This is a group of inherited disorders characterized by quantitatively and qualitatively altered erythropoiesis resulting in usually mild-to-moderate anemia. Premature destruction of erythroblasts in the bone marrow reduces their numbers reaching maturity. In addition, there is peripheral destruction of these dysplastic erythroblasts. Three main types of congenital dyserythropoietic anemia (CDA I-III) and four other extremely rare types have been described.
For CDA III: Anemia with Multinucleated Erythroblasts; Hereditary Benign Erythroreticulosis.
Unknown. For CDA I, approximately 200 cases, and for CDA II more than 120 cases have been described. CDA III is the rarest of the three well-defined forms.
CDA I: Autosomal recessive. Most cases originate from Europe, and consanguinity is a known risk factor. The defect has been mapped to chromosome 15q15.2.
CDA II: Autosomal recessive, but the mutations have been mapped to chromosome 20p11.23. Consanguinity is present in a few families. Both sexes are equally affected.
CDA III: Most of the knowledge about this type of CDA derives from the Swedish Västerbotten family. Inheritance is autosomal dominant (although sporadic cases have been reported), and the genetic defect has been mapped to chromosome 15q21.
Based on the clinical findings, examination of peripheral blood smear and bone marrow biopsy, laboratory results (bilirubin, ferritin, transferrin, haptoglobin), and genealogic tree.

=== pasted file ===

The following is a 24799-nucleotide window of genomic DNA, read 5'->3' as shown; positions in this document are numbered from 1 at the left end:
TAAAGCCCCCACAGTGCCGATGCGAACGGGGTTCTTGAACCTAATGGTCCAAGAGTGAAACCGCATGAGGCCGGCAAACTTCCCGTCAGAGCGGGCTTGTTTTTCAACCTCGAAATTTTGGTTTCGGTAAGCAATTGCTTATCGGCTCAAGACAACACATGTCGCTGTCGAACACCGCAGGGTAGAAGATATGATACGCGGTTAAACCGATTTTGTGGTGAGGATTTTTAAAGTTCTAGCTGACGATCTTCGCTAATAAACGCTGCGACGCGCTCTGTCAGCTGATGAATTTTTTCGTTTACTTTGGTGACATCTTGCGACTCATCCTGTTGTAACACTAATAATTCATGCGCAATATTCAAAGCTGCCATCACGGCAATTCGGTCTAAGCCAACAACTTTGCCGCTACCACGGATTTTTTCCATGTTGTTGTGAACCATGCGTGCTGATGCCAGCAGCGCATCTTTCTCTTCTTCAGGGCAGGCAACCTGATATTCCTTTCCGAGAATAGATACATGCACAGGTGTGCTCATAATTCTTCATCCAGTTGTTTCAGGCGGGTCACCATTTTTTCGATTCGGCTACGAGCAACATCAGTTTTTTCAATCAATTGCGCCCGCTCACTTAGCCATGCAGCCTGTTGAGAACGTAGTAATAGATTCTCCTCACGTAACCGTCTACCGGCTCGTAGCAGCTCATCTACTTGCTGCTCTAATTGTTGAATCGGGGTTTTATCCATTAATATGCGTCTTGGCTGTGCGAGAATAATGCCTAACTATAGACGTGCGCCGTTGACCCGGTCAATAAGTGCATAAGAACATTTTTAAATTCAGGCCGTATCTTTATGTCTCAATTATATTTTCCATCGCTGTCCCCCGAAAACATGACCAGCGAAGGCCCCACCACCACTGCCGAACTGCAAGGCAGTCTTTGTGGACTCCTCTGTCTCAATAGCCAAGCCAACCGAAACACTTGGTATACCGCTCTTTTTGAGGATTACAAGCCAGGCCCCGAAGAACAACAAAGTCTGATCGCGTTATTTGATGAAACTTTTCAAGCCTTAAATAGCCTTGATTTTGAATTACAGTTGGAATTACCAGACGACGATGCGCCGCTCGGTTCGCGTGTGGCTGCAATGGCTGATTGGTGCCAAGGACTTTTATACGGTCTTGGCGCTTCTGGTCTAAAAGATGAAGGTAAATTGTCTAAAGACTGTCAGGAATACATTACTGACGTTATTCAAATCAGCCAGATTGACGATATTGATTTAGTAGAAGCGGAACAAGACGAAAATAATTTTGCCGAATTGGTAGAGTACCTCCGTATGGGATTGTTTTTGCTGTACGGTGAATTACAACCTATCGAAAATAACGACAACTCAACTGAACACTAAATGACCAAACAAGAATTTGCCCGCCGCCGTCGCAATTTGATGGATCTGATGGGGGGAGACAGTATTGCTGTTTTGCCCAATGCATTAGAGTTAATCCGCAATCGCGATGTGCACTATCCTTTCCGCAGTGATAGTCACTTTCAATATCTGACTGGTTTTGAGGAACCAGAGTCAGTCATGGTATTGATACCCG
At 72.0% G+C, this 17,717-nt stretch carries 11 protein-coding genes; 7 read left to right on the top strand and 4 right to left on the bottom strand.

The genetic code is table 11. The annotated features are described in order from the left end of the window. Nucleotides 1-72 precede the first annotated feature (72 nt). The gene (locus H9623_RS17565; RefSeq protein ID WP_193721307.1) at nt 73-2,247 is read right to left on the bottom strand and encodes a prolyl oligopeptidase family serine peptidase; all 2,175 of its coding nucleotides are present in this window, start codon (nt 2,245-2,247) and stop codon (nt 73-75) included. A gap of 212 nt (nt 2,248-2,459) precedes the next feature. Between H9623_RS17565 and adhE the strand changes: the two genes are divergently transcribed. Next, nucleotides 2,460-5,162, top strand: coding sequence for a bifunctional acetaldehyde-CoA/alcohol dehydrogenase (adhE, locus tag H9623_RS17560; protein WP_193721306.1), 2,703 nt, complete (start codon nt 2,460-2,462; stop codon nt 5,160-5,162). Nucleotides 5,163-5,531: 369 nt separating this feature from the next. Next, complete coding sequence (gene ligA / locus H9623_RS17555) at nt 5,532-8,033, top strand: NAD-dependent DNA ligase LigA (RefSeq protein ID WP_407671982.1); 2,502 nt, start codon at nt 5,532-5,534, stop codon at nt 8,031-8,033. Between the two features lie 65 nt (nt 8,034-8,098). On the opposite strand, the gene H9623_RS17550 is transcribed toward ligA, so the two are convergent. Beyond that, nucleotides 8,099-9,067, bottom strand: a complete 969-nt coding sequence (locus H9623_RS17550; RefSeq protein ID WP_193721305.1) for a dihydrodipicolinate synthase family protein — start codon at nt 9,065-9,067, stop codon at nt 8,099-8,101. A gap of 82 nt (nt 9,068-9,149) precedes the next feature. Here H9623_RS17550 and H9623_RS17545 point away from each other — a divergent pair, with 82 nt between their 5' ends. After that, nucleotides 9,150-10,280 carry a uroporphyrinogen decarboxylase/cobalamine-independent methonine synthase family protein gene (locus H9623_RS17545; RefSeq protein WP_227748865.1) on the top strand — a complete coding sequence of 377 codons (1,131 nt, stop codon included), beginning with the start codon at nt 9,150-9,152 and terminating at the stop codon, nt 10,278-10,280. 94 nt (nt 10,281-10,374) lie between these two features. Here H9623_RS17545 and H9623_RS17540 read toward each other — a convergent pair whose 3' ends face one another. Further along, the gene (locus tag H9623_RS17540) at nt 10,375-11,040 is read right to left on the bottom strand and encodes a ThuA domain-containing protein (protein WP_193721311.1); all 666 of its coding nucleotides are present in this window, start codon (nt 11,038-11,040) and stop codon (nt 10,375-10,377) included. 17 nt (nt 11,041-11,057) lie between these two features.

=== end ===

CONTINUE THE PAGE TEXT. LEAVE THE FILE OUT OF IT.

CDA I: Clinically, the spectrum ranges from mild to severe. In approximately half of the cases, the diagnosis is made in the neonatal period secondary to significant anemia. In the other half, the diagnosis is commonly made later in childhood or adolescence secondary to mild anemia with intermittent jaundice, splenomegaly, and sometimes hepatomegaly. The hemoglobin level typically stays at around 90 g/L (range 66-116 g/L), so transfusions are rarely required. Macrocytosis may be present, and the reticulocyte count is normal or low. The peripheral blood smear shows anisocytosis (elliptocytosis) and poikilocytosis with dacryocystitis. Serum concentration of bilirubin is elevated, while haptoglobin is decreased. Iron overload (even without transfusions) may result in hepatic cirrhosis and skin and endocrine changes. Biliary complications (eg, bile duct obstruction, pancreatitis, bile peritonitis) may lead to sepsis. Bone marrow aspirate reveals erythroid hyperplasia with significant nuclear dysplasia (irregular, karyorrhectic, binucleate, trinucleate appearance). Long chromatin strands surrounded by microtubules forming intercellular bridges and connecting the nuclei of two otherwise almost separated cells are considered typical for CDA I (although it may be seen in other forms of CDA). Erroneously, a β-thalassemia trait can be mimicked by increased percentage of hemoglobin A2 and the α-/non–α-globin chain synthesis ratio. Severe forms, usually occurring before or at birth with hemoglobin levels as low as 30 g/L requiring regular transfusions, have been described. Occasionally, the presenting features are dysmorphic body signs rather than anemia related and ...